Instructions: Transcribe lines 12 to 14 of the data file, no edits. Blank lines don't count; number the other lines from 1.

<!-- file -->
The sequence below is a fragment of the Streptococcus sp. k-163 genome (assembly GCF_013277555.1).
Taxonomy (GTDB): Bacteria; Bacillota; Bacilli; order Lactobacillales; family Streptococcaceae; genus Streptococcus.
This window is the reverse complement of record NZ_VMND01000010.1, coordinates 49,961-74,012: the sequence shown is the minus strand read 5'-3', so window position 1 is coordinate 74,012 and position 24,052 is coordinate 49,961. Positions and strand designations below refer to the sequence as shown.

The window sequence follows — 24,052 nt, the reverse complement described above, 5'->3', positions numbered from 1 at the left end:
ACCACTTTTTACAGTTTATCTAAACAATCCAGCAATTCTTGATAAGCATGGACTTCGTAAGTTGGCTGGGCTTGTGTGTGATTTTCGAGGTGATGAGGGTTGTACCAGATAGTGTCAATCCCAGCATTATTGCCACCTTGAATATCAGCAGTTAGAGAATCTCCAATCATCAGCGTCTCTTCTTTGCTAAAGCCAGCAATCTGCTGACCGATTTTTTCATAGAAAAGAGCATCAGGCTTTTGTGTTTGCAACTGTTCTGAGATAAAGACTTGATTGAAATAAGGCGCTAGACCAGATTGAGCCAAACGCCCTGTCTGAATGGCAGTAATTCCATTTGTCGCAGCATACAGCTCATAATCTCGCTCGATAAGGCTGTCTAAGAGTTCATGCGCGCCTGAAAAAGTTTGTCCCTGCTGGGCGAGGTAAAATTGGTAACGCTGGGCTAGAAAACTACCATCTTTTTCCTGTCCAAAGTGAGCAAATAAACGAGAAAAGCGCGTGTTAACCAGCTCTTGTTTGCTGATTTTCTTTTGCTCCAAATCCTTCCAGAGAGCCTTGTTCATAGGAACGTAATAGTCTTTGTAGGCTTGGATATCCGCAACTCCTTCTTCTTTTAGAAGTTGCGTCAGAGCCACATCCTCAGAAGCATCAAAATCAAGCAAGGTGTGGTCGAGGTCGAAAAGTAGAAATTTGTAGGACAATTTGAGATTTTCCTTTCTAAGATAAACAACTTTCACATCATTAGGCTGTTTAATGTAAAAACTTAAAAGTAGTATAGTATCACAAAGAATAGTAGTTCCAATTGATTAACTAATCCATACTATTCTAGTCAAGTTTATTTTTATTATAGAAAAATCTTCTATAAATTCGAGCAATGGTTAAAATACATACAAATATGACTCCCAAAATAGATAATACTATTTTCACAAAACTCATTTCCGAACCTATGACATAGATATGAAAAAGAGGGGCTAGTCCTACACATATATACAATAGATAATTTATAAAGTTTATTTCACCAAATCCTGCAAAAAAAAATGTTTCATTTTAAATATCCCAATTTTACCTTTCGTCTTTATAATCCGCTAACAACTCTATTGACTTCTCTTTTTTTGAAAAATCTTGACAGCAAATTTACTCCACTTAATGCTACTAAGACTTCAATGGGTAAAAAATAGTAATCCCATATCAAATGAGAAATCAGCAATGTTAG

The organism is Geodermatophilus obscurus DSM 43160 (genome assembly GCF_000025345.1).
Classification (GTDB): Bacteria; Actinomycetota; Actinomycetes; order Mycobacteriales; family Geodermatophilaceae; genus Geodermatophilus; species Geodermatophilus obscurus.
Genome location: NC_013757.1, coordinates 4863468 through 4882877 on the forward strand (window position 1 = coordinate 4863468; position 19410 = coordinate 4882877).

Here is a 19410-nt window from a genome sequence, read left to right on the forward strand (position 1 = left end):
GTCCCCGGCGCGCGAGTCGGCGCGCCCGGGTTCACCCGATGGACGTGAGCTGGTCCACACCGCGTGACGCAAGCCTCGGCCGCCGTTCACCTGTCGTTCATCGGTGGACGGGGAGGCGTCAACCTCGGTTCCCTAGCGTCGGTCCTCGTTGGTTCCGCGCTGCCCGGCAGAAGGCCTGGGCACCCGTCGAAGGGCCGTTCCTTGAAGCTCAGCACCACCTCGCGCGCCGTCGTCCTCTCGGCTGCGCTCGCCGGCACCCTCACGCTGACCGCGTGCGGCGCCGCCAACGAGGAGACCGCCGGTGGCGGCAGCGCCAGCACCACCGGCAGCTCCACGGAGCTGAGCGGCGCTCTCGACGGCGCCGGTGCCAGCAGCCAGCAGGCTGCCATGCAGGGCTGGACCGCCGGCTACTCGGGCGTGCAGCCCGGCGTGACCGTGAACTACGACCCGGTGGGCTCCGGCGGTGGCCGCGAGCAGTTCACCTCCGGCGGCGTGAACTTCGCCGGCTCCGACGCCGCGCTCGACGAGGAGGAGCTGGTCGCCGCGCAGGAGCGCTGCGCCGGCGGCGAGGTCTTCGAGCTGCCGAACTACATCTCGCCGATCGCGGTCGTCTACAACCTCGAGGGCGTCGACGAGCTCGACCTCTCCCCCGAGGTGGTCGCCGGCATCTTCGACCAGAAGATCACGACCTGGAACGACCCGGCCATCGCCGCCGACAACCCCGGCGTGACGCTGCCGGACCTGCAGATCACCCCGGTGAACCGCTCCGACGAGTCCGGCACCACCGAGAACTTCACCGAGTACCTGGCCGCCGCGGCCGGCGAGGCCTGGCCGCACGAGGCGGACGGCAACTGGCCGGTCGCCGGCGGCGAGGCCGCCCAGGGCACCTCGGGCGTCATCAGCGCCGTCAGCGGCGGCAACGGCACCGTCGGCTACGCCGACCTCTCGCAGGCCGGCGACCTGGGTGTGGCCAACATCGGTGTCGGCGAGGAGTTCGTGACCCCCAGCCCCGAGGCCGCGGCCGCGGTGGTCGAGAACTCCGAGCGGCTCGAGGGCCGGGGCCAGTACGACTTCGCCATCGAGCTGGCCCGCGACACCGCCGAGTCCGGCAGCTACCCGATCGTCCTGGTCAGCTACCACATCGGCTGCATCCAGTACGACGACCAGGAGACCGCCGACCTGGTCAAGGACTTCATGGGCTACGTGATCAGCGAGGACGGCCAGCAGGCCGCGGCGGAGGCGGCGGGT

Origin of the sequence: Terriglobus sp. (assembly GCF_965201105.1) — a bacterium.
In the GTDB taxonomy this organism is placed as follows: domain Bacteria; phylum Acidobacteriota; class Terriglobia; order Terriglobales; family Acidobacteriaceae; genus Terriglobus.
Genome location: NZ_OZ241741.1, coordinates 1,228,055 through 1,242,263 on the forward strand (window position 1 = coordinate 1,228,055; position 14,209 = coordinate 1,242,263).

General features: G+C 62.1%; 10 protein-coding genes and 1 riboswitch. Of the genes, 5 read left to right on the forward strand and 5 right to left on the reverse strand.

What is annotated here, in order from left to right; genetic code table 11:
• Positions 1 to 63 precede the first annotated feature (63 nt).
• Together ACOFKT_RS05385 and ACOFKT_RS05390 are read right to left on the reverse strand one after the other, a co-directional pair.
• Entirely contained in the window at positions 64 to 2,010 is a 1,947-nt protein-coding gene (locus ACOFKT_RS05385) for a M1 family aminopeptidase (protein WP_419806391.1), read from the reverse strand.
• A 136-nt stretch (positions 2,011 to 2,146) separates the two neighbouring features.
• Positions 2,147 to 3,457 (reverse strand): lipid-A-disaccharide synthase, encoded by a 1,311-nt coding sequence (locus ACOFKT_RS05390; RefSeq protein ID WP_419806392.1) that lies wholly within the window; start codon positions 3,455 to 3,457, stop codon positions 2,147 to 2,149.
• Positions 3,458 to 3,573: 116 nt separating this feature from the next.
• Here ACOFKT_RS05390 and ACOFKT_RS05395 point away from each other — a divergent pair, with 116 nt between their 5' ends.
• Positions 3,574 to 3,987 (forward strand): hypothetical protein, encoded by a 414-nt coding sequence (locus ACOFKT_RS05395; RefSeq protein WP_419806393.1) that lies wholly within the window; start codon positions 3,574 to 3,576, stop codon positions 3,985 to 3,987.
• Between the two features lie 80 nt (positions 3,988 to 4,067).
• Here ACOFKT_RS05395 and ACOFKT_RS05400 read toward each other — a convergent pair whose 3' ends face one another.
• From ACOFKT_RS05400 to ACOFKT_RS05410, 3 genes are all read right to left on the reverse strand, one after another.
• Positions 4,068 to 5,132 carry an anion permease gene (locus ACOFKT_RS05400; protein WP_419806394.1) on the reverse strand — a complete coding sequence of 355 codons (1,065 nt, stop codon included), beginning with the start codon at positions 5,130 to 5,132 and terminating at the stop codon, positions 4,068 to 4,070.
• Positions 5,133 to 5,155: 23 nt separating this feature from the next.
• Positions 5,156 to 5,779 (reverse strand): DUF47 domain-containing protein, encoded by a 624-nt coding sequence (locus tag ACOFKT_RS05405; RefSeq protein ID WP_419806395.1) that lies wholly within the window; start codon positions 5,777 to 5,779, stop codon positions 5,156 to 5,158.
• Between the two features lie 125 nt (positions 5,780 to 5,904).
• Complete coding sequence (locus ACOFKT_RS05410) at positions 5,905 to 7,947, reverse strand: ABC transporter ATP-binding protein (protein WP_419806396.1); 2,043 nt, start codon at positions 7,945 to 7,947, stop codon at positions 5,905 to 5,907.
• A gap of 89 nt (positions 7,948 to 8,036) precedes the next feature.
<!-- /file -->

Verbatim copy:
In the GTDB taxonomy this organism is placed as follows: domain Bacteria; phylum Acidobacteriota; class Terriglobia; order Terriglobales; family Acidobacteriaceae; genus Terriglobus.
Genome location: NZ_OZ241741.1, coordinates 1,228,055 through 1,242,263 on the forward strand (window position 1 = coordinate 1,228,055; position 14,209 = coordinate 1,242,263).

General features: G+C 62.1%; 10 protein-coding genes and 1 riboswitch. Of the genes, 5 read left to right on the forward strand and 5 right to left on the reverse strand.